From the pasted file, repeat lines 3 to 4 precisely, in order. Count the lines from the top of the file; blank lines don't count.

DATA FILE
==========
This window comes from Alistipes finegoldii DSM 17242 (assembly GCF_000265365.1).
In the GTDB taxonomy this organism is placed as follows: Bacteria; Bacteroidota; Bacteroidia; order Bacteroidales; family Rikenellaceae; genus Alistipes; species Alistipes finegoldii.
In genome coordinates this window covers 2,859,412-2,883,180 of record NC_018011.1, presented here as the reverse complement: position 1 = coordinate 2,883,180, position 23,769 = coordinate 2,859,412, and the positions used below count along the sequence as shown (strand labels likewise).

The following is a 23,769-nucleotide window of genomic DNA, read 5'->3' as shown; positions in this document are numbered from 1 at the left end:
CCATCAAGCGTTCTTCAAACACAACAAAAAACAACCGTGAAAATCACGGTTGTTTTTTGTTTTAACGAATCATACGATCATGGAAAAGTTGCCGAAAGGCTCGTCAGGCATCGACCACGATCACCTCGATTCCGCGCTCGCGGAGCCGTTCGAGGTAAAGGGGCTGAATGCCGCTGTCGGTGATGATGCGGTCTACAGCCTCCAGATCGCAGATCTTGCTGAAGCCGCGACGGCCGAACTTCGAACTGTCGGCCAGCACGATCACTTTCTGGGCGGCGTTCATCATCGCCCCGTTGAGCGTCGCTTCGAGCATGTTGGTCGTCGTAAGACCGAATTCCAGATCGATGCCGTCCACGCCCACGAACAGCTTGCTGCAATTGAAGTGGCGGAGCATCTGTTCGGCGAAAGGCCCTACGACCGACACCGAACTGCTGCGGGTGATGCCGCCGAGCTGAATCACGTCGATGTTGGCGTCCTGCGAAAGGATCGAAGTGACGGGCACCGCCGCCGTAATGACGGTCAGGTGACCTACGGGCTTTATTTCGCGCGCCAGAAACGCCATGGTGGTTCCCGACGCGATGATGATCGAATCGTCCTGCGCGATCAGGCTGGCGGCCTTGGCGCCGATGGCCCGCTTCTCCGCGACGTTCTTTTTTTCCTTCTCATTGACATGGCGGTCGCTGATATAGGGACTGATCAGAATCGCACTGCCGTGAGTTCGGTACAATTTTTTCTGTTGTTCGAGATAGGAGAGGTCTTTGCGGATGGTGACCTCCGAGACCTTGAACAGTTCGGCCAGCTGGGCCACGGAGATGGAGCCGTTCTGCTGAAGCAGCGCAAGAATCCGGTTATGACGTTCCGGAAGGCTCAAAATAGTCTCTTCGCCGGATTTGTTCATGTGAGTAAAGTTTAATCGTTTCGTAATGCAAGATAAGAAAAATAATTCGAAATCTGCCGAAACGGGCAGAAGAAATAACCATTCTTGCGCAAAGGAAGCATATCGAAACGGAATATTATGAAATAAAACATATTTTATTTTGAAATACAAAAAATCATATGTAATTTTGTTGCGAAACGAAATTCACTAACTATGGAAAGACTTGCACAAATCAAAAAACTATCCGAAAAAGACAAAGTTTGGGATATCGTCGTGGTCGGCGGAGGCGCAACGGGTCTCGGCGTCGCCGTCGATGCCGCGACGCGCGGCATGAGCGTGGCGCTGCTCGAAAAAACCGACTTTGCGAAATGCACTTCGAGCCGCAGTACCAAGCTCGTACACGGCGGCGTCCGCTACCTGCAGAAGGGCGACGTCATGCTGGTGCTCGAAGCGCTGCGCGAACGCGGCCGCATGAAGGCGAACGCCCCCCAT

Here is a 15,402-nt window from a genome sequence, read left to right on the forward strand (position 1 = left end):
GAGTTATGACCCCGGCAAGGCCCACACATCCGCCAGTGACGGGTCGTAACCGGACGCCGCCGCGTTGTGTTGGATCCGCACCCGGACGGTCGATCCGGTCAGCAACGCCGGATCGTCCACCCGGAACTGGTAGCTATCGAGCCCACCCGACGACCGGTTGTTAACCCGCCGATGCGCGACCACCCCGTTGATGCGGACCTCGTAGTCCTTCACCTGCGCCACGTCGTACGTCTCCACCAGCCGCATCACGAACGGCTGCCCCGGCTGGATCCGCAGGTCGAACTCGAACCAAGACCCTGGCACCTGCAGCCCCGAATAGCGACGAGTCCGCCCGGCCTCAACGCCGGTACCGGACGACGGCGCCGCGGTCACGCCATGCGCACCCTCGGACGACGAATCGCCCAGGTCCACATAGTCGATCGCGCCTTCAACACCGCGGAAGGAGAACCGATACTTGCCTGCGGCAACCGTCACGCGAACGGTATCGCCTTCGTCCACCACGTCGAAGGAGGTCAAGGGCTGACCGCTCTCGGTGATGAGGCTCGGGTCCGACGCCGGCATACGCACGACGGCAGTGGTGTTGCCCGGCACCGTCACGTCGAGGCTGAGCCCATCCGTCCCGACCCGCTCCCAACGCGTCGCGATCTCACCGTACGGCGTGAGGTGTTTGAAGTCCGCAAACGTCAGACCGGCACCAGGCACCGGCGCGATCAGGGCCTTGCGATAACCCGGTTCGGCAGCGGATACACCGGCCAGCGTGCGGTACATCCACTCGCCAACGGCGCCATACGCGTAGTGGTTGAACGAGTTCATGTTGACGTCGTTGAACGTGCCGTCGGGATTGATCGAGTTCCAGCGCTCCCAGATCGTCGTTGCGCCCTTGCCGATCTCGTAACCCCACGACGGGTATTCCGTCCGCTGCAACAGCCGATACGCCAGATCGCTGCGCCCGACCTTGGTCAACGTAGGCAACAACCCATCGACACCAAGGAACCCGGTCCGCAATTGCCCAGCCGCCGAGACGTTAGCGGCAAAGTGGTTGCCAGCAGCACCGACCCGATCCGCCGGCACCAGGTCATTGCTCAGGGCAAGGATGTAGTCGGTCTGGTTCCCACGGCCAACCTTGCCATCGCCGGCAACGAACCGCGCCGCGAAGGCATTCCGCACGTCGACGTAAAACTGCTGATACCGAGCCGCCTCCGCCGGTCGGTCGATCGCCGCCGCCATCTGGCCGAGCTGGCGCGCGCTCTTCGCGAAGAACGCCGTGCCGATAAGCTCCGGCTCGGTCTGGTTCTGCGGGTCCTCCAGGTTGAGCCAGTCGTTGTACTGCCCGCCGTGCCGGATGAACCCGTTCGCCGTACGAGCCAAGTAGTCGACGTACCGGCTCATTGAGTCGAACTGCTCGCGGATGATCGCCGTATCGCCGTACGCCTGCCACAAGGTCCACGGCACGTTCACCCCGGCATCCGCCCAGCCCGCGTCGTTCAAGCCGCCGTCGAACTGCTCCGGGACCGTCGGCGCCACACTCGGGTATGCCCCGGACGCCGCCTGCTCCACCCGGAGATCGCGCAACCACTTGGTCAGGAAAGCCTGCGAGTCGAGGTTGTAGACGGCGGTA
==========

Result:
In genome coordinates this window covers 2,859,412-2,883,180 of record NC_018011.1, presented here as the reverse complement: position 1 = coordinate 2,883,180, position 23,769 = coordinate 2,859,412, and the positions used below count along the sequence as shown (strand labels likewise).

The following is a 23,769-nucleotide window of genomic DNA, read 5'->3' as shown; positions in this document are numbered from 1 at the left end: